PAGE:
So why don't I join in?
I join in because I had A Thought the other day regarding the feedback discussion that went on [in Julad's LJ]
, one that carried over into a bunch of other people's journals which I read and now can't remember because I'm having a senior moment right now at the age of 22. Anyway! My point: I found the ideas she brought up about the amount of feedback one receives acting as a measure of a fic's worth to be interesting, especially since it was so far off of the traditional "FB doesn't indicate anything!" argument. And it got me thinking.
I was conditioning my hair yesterday and I came to this conclusion*: in my mind, feedback is like box office revenue for movies. In general, for a movie to be very successful at the box office, it has to be an ok flick. Some absolute stinkers make boatloads of money, but in general, the high rollers are passable, and even sometimes quite inspired. Let's call these big-scorin' movies Studio Movies.
Then there are other movies, ones that are a little different, perhaps more adventurous or more complex or just a little bit outside the box. Most of the time they won't do as well at the box office, but sometimes they do. Let's call those the Indie Arty Flicks.
If you have a well-done Studio Movie and a well-done Indie Arty Flick, odds are that, for whatever reason, the Studio Movie will do better at the box office than the Indie Arty one. Does that mean the Indie Arty movie is a worse movie? Not necessarily, it's just different. A lot of times the Indie Arty movie seeks to accomplish different goals and so it reaches a different (perhaps smaller) audience. Maybe the Studio Movie thinks more about getting the audience through the door and getting the big bucks by creating a story the audience will like more than the Indie Arty Flick because maybe the Indie Arty Flick is concerned greater life issues or emotional truths. Maybe the former tends to get more people through the door, but maybe the latter impacts its smaller audience on a deeper level. Does that make either type of movie better or worse? Not to me.
And anyway, if you can follow my train of thought, that's what I think: feedback as dollar signs. It measures something, sure, but not everything. I mean, some authors may go out there with the audience in mind, trying to create a story they will like and enjoy and respond to. If that's the goal of their writing and they get a ton of feedback, then they probably succeeded. If they didn't, then maybe they weren't so successful. Another author may not think of the audience that directly, may simply try to tell an honest story about some idea or emotion or truth that's taken up residence in his or her mind. Maybe the story gets a few responses that show that the story accomplished that, and so the story probably worked. Maybe the story gets none at all, or maybe it gets a lot but everyone missed the point. Then maybe it wasn't so succuessful.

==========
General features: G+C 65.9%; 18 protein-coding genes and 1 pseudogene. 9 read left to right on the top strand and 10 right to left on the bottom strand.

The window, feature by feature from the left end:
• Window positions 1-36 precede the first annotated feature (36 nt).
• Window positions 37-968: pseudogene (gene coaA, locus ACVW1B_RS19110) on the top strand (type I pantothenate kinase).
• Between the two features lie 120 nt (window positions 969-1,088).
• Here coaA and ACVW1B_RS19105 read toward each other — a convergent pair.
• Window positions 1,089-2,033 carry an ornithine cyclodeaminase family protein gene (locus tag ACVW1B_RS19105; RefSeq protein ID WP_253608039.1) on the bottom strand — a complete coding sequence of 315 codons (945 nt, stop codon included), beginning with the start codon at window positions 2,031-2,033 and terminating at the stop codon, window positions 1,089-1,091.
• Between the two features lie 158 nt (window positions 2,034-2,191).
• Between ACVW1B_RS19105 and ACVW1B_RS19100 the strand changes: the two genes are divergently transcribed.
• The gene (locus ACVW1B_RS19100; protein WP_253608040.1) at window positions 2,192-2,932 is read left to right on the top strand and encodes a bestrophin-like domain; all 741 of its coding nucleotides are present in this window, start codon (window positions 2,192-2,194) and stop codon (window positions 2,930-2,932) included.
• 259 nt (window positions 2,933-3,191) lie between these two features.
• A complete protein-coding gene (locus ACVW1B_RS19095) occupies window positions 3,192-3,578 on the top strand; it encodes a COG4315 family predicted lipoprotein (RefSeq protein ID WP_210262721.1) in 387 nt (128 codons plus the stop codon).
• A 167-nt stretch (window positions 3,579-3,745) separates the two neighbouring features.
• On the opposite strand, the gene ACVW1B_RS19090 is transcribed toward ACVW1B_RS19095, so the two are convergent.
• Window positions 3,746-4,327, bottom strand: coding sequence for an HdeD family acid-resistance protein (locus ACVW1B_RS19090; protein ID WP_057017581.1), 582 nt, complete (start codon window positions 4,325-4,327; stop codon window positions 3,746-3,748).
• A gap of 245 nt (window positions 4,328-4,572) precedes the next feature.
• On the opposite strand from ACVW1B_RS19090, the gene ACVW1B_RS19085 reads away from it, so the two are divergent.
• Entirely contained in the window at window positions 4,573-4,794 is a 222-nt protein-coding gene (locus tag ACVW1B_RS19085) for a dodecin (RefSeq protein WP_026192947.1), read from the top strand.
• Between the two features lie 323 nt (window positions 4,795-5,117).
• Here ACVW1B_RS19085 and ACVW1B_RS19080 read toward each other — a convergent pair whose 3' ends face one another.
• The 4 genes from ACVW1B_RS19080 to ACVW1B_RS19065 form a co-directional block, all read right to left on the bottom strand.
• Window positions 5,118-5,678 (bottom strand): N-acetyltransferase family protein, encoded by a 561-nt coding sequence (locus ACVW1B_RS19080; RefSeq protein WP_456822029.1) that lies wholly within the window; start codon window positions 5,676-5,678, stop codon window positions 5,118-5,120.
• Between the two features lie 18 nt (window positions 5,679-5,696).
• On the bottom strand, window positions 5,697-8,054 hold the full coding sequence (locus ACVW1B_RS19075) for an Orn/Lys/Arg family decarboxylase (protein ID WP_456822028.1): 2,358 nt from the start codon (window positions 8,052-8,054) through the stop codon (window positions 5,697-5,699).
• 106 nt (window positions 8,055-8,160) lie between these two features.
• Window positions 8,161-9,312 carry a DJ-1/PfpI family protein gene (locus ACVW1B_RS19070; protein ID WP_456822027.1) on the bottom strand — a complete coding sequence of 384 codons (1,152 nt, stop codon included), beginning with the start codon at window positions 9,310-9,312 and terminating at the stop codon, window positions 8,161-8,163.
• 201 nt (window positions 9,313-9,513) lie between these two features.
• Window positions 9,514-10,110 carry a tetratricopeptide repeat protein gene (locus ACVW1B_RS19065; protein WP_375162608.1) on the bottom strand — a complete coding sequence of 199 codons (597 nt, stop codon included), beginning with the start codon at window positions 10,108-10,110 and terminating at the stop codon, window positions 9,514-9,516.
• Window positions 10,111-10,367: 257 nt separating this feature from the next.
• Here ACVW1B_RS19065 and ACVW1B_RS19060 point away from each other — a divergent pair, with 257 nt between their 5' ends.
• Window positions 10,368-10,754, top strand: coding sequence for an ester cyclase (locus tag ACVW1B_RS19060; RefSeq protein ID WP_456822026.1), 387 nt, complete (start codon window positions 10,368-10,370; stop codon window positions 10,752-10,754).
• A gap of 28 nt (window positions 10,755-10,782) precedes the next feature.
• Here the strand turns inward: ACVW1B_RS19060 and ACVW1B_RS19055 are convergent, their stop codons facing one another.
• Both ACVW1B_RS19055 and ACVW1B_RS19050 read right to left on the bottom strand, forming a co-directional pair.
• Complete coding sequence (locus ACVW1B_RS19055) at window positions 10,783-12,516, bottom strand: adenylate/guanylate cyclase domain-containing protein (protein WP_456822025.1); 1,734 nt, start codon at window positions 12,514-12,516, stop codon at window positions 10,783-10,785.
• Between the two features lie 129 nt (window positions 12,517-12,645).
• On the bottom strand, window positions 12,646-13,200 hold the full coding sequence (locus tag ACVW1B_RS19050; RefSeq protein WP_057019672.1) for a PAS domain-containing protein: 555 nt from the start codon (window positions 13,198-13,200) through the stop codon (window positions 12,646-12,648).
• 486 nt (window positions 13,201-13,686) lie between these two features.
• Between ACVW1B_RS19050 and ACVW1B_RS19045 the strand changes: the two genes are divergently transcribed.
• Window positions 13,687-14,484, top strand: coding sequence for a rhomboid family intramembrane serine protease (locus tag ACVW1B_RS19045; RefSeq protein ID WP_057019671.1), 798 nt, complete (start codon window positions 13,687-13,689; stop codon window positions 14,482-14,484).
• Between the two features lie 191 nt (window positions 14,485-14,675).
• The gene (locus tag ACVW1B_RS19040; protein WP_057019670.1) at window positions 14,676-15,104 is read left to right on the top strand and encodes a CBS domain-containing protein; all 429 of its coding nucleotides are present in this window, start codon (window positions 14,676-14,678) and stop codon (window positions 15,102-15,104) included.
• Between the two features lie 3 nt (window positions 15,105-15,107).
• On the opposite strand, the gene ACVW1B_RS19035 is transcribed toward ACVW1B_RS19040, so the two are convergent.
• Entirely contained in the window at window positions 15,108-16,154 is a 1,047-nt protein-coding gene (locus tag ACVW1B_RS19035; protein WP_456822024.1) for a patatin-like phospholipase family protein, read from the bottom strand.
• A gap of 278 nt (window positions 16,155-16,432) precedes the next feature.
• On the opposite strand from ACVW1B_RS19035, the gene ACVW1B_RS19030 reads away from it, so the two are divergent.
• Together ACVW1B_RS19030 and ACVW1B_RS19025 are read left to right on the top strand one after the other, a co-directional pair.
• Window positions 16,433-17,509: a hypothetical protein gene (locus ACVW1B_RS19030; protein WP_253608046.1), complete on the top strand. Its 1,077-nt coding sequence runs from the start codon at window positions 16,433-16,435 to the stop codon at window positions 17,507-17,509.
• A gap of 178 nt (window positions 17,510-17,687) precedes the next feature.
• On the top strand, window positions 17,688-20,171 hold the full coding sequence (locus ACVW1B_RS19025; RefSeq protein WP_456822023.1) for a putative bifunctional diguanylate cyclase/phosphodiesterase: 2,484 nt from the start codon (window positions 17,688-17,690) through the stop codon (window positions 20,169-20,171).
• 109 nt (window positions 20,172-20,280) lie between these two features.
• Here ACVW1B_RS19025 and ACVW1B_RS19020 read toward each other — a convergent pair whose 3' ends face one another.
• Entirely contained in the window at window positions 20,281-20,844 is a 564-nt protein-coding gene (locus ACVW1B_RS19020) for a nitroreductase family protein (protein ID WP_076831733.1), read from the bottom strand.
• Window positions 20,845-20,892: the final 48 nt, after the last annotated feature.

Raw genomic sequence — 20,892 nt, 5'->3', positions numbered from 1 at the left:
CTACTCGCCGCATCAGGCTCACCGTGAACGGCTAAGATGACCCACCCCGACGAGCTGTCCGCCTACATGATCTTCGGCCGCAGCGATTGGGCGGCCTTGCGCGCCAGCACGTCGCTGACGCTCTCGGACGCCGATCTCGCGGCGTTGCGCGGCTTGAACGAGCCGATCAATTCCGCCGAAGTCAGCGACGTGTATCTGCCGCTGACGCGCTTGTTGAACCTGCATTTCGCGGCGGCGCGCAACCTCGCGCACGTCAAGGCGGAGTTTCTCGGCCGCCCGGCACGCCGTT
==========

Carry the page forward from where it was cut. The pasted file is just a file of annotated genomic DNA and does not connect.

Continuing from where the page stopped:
Anyway, that's what I thought. (and look! I just went over to Julad's page and she made a point similar to mine in her comments. Oh well. I took a long time typing this up, I'm leavin' it.) Also, one must always leave room for the Reader Who Is Often A Massive Tool; meaning, readers like me who read fic and love it and really honestly do mean to respond, but forget or put it off and secretly loathe themselves. We're the ones who really mess up the FB system.
And one more thing. In terms of the whole "writing for me alone thing" -- I don't think that is necessarily dismissive of the audience, or selfish or anything like that. I think people often do write things for themselves alone, for their own enjoyment or satisfaction or mental health. Sometimes part of that is sharing it with others. It's like, if you make a really good batch of cookies and you're sitting there by yourself, maybe you'll think "Hm. I should share this recipe with the neighbors. I think I've got something here." You came up with the recipe yourself because you really wanted some damn good cookies, but since the result turned out ok, why not share it with others? And if you gave it out to people, wouldn't it be nice if they let you know how they liked it? If there was too much sugar or not enough chocolate chips or if it was just right, etc. And if they don't let you know, maybe you do get a little pissy on the inside even though you shouldn't because even if you didn't make the cookies for them in the first place, you did share with them and can't they take two minutes to let you know what they thought? Not that you'd ever say anything to them, of course, because you have good manners. :) After all, you did make the cookies just for you and the most important thing is that you liked them, and the neighbors never asked for the cookies in the first place, you can't hold it against them if they don't do cartwheels over getting them. But that doesn't mean it wouldn't be a thrill if a few people did.
Oh God, I have to go before I come up with another dumbass analogy. Can you tell I spent the last few years tutoring young kids and college students and a lot of English as a Second Language peeps? I can't explain my thoughts on anything now without coming up with some weird example!
In summary: Feedback is like movies and chocolate chip cookies, two of my favorite things.
In other news: Leave for Orlando tomorrow! WEEEEEE! May be able to check email tomorrow, but odds are you won't hear from me till I get back next week. Hope everyone has a fabulous weekend.
*Random aside: I have many epiphanies while conditioning my hair. I really believe that if you gave me enough conditioner, nowhere to go, and an endless supply of hot water, I could solve all the world's problems.
EDITED: To add that I know this is super-simplistic and probably makes little sense, considering the hour, but I rarely have thoughts about fandom-ish things, and so I felt the need to share.